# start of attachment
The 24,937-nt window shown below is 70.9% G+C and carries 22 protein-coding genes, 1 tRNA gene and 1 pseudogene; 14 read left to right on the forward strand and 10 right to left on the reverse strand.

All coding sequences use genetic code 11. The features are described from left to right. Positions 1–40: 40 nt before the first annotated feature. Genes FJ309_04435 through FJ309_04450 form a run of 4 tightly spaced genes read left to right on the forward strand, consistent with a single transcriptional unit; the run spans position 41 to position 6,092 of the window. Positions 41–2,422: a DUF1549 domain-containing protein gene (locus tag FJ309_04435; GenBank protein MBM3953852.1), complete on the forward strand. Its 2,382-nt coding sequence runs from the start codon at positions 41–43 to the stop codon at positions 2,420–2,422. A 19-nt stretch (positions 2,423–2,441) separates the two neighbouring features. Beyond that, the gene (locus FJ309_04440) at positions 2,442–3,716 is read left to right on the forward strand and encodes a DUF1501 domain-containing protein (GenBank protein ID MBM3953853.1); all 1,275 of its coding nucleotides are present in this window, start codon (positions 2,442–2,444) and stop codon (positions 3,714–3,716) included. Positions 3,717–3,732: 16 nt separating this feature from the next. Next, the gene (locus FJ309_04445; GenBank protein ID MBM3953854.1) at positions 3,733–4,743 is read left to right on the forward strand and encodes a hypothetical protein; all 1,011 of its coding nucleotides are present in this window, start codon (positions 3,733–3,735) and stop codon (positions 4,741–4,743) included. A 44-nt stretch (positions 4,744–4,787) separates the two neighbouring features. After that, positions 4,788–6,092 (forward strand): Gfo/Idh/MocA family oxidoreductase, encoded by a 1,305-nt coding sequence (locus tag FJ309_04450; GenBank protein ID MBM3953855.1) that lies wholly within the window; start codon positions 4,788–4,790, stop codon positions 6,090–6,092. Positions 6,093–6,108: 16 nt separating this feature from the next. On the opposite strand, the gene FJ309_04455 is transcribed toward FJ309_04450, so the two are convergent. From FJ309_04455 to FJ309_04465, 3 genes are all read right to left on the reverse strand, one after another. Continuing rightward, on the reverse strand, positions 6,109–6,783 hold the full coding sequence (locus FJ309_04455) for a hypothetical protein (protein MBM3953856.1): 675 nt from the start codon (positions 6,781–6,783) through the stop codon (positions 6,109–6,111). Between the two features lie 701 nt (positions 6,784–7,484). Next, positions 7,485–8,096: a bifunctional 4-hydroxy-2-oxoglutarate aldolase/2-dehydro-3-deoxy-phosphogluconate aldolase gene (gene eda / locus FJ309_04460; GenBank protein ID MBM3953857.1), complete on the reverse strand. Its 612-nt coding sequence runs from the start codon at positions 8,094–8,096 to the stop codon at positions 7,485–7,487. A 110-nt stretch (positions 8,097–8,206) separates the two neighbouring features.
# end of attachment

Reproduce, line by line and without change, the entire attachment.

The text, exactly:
The 24,937-nt window shown below is 70.9% G+C and carries 22 protein-coding genes, 1 tRNA gene and 1 pseudogene; 14 read left to right on the forward strand and 10 right to left on the reverse strand.

All coding sequences use genetic code 11. The features are described from left to right. Positions 1–40: 40 nt before the first annotated feature. Genes FJ309_04435 through FJ309_04450 form a run of 4 tightly spaced genes read left to right on the forward strand, consistent with a single transcriptional unit; the run spans position 41 to position 6,092 of the window. Positions 41–2,422: a DUF1549 domain-containing protein gene (locus tag FJ309_04435; GenBank protein MBM3953852.1), complete on the forward strand. Its 2,382-nt coding sequence runs from the start codon at positions 41–43 to the stop codon at positions 2,420–2,422. A 19-nt stretch (positions 2,423–2,441) separates the two neighbouring features. Beyond that, the gene (locus FJ309_04440) at positions 2,442–3,716 is read left to right on the forward strand and encodes a DUF1501 domain-containing protein (GenBank protein ID MBM3953853.1); all 1,275 of its coding nucleotides are present in this window, start codon (positions 2,442–2,444) and stop codon (positions 3,714–3,716) included. Positions 3,717–3,732: 16 nt separating this feature from the next. Next, the gene (locus FJ309_04445; GenBank protein ID MBM3953854.1) at positions 3,733–4,743 is read left to right on the forward strand and encodes a hypothetical protein; all 1,011 of its coding nucleotides are present in this window, start codon (positions 3,733–3,735) and stop codon (positions 4,741–4,743) included. A 44-nt stretch (positions 4,744–4,787) separates the two neighbouring features. After that, positions 4,788–6,092 (forward strand): Gfo/Idh/MocA family oxidoreductase, encoded by a 1,305-nt coding sequence (locus tag FJ309_04450; GenBank protein ID MBM3953855.1) that lies wholly within the window; start codon positions 4,788–4,790, stop codon positions 6,090–6,092. Positions 6,093–6,108: 16 nt separating this feature from the next. On the opposite strand, the gene FJ309_04455 is transcribed toward FJ309_04450, so the two are convergent. From FJ309_04455 to FJ309_04465, 3 genes are all read right to left on the reverse strand, one after another. Continuing rightward, on the reverse strand, positions 6,109–6,783 hold the full coding sequence (locus FJ309_04455) for a hypothetical protein (protein MBM3953856.1): 675 nt from the start codon (positions 6,781–6,783) through the stop codon (positions 6,109–6,111). Between the two features lie 701 nt (positions 6,784–7,484). Next, positions 7,485–8,096: a bifunctional 4-hydroxy-2-oxoglutarate aldolase/2-dehydro-3-deoxy-phosphogluconate aldolase gene (gene eda / locus FJ309_04460; GenBank protein ID MBM3953857.1), complete on the reverse strand. Its 612-nt coding sequence runs from the start codon at positions 8,094–8,096 to the stop codon at positions 7,485–7,487. A 110-nt stretch (positions 8,097–8,206) separates the two neighbouring features.